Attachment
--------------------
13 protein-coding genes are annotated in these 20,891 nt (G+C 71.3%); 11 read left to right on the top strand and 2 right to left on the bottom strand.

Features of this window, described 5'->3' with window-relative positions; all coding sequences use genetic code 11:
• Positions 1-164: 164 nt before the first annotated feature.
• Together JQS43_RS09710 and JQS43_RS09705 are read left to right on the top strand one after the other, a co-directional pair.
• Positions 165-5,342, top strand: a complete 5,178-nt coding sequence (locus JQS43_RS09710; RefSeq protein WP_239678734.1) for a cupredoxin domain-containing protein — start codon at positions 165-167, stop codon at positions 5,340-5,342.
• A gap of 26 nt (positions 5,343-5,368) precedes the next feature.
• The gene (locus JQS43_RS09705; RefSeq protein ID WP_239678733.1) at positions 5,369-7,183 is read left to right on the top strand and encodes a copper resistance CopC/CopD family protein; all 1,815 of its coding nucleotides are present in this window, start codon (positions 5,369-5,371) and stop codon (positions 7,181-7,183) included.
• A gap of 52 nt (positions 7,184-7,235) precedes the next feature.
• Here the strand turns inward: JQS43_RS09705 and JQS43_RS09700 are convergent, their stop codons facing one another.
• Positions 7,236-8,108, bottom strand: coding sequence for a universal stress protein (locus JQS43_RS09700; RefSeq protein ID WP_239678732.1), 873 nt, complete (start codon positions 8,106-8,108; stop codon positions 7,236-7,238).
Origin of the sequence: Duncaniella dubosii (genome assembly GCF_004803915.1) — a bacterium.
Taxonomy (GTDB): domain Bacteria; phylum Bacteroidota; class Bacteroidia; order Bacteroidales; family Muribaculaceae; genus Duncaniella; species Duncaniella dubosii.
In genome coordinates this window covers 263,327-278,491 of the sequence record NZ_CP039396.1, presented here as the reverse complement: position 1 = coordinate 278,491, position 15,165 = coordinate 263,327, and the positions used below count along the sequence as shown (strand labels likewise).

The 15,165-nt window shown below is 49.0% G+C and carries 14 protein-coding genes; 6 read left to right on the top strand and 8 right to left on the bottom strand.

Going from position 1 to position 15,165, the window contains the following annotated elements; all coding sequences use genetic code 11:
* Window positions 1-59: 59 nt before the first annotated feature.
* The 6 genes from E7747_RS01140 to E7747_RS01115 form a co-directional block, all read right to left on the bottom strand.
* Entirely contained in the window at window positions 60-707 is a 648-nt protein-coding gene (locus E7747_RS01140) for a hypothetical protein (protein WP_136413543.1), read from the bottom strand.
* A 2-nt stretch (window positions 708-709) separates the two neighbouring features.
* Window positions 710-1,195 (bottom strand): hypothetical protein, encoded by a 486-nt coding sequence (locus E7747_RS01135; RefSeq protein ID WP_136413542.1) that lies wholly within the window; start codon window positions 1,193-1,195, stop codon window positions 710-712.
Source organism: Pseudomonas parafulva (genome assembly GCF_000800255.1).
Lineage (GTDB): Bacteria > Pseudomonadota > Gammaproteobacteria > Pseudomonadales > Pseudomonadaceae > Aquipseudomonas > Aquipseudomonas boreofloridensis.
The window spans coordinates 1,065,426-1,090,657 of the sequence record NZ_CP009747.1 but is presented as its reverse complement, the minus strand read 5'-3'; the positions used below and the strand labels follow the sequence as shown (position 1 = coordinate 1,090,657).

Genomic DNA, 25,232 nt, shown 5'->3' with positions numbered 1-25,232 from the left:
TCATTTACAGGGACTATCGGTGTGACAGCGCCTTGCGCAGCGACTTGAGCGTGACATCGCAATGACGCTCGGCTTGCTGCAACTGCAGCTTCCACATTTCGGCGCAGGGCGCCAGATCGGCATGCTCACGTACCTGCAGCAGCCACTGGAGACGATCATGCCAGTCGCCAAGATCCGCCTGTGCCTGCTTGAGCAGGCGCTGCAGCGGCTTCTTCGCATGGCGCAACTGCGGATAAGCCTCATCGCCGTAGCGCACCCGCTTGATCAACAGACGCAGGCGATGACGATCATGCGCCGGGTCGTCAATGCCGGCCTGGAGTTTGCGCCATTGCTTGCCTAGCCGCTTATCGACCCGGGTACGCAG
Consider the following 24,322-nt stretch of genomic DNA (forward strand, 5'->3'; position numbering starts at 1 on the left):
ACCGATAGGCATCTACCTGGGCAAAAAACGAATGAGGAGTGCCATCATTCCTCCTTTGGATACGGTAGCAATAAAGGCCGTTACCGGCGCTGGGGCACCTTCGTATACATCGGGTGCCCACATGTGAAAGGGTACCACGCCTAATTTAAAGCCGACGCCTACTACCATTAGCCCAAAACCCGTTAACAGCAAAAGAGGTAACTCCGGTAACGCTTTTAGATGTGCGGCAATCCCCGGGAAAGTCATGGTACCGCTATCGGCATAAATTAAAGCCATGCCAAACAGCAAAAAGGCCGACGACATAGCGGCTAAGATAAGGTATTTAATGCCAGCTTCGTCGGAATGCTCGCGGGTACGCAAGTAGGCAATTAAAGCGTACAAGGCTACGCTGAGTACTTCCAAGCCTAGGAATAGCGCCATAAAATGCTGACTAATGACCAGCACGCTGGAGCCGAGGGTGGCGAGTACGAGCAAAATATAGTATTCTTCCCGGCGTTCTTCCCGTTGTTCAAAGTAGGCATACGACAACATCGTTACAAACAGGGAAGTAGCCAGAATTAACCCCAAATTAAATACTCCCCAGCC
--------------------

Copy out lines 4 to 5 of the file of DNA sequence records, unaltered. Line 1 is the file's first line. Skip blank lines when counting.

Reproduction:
• Together JQS43_RS09710 and JQS43_RS09705 are read left to right on the top strand one after the other, a co-directional pair.
• Positions 165-5,342, top strand: a complete 5,178-nt coding sequence (locus JQS43_RS09710; RefSeq protein WP_239678734.1) for a cupredoxin domain-containing protein — start codon at positions 165-167, stop codon at positions 5,340-5,342.